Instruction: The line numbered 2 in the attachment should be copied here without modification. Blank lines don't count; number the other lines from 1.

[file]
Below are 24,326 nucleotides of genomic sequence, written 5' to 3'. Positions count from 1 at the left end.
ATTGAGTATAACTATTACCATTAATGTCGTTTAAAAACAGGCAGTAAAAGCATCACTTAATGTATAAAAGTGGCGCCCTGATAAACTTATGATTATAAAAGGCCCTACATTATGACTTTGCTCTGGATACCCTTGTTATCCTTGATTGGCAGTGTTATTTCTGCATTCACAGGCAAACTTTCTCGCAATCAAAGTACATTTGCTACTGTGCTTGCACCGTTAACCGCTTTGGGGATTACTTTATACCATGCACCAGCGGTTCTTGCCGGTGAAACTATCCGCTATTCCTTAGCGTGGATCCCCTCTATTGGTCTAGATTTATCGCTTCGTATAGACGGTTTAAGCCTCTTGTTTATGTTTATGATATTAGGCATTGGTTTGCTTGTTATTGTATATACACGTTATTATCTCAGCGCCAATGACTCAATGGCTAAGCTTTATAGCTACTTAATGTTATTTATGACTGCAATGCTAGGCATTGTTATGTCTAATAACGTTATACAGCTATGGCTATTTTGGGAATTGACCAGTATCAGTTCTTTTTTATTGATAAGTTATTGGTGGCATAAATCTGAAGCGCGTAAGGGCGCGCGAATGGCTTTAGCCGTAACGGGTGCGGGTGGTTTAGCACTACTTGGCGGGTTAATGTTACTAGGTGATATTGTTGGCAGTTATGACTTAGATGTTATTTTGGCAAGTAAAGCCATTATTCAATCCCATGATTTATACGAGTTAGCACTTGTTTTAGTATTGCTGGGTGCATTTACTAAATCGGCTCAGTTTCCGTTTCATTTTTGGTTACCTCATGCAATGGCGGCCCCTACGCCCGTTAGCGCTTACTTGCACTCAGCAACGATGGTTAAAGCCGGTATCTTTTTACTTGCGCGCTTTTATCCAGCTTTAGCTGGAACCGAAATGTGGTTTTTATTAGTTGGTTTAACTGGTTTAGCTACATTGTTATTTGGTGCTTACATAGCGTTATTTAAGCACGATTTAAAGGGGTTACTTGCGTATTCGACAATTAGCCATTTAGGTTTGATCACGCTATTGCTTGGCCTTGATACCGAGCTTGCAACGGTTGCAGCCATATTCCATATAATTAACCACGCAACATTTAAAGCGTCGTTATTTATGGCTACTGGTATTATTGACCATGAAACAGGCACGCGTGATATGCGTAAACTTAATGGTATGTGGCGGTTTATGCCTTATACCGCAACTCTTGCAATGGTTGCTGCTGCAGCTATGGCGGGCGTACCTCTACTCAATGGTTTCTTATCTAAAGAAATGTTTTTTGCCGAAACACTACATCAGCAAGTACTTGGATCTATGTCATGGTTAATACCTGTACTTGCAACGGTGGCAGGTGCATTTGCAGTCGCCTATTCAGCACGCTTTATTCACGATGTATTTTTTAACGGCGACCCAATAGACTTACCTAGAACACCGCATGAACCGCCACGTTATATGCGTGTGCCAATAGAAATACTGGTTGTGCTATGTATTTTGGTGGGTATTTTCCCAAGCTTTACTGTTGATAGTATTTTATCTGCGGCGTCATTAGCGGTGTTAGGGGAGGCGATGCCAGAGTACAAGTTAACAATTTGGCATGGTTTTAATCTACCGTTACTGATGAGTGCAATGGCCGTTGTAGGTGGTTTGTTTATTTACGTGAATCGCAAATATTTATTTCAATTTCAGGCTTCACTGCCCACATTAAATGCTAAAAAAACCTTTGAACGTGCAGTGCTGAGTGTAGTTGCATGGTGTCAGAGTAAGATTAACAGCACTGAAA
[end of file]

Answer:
ATTGAGTATAACTATTACCATTAATGTCGTTTAAAAACAGGCAGTAAAAGCATCACTTAATGTATAAAAGTGGCGCCCTGATAAACTTATGATTATAAAAGGCCCTACATTATGACTTTGCTCTGGATACCCTTGTTATCCTTGATTGGCAGTGTTATTTCTGCATTCACAGGCAAACTTTCTCGCAATCAAAGTACATTTGCTACTGTGCTTGCACCGTTAACCGCTTTGGGGATTACTTTATACCATGCACCAGCGGTTCTTGCCGGTGAAACTATCCGCTATTCCTTAGCGTGGATCCCCTCTATTGGTCTAGATTTATCGCTTCGTATAGACGGTTTAAGCCTCTTGTTTATGTTTATGATATTAGGCATTGGTTTGCTTGTTATTGTATATACACGTTATTATCTCAGCGCCAATGACTCAATGGCTAAGCTTTATAGCTACTTAATGTTATTTATGACTGCAATGCTAGGCATTGTTATGTCTAATAACGTTATACAGCTATGGCTATTTTGGGAATTGACCAGTATCAGTTCTTTTTTATTGATAAGTTATTGGTGGCATAAATCTGAAGCGCGTAAGGGCGCGCGAATGGCTTTAGCCGTAACGGGTGCGGGTGGTTTAGCACTACTTGGCGGGTTAATGTTACTAGGTGATATTGTTGGCAGTTATGACTTAGATGTTATTTTGGCAAGTAAAGCCATTATTCAATCCCATGATTTATACGAGTTAGCACTTGTTTTAGTATTGCTGGGTGCATTTACTAAATCGGCTCAGTTTCCGTTTCATTTTTGGTTACCTCATGCAATGGCGGCCCCTACGCCCGTTAGCGCTTACTTGCACTCAGCAACGATGGTTAAAGCCGGTATCTTTTTACTTGCGCGCTTTTATCCAGCTTTAGCTGGAACCGAAATGTGGTTTTTATTAGTTGGTTTAACTGGTTTAGCTACATTGTTATTTGGTGCTTACATAGCGTTATTTAAGCACGATTTAAAGGGGTTACTTGCGTATTCGACAATTAGCCATTTAGGTTTGATCACGCTATTGCTTGGCCTTGATACCGAGCTTGCAACGGTTGCAGCCATATTCCATATAATTAACCACGCAACATTTAAAGCGTCGTTATTTATGGCTACTGGTATTATTGACCATGAAACAGGCACGCGTGATATGCGTAAACTTAATGGTATGTGGCGGTTTATGCCTTATACCGCAACTCTTGCAATGGTTGCTGCTGCAGCTATGGCGGGCGTACCTCTACTCAATGGTTTCTTATCTAAAGAAATGTTTTTTGCCGAAACACTACATCAGCAAGTACTTGGATCTATGTCATGGTTAATACCTGTACTTGCAACGGTGGCAGGTGCATTTGCAGTCGCCTATTCAGCACGCTTTATTCACGATGTATTTTTTAACGGCGACCCAATAGACTTACCTAGAACACCGCATGAACCGCCACGTTATATGCGTGTGCCAATAGAAATACTGGTTGTGCTATGTATTTTGGTGGGTATTTTCCCAAGCTTTACTGTTGATAGTATTTTATCTGCGGCGTCATTAGCGGTGTTAGGGGAGGCGATGCCAGAGTACAAGTTAACAATTTGGCATGGTTTTAATCTACCGTTACTGATGAGTGCAATGGCCGTTGTAGGTGGTTTGTTTATTTACGTGAATCGCAAATATTTATTTCAATTTCAGGCTTCACTGCCCACATTAAATGCTAAAAAAACCTTTGAACGTGCAGTGCTGAGTGTAGTTGCATGGTGTCAGAGTAAGATTAACAGCACTGAAA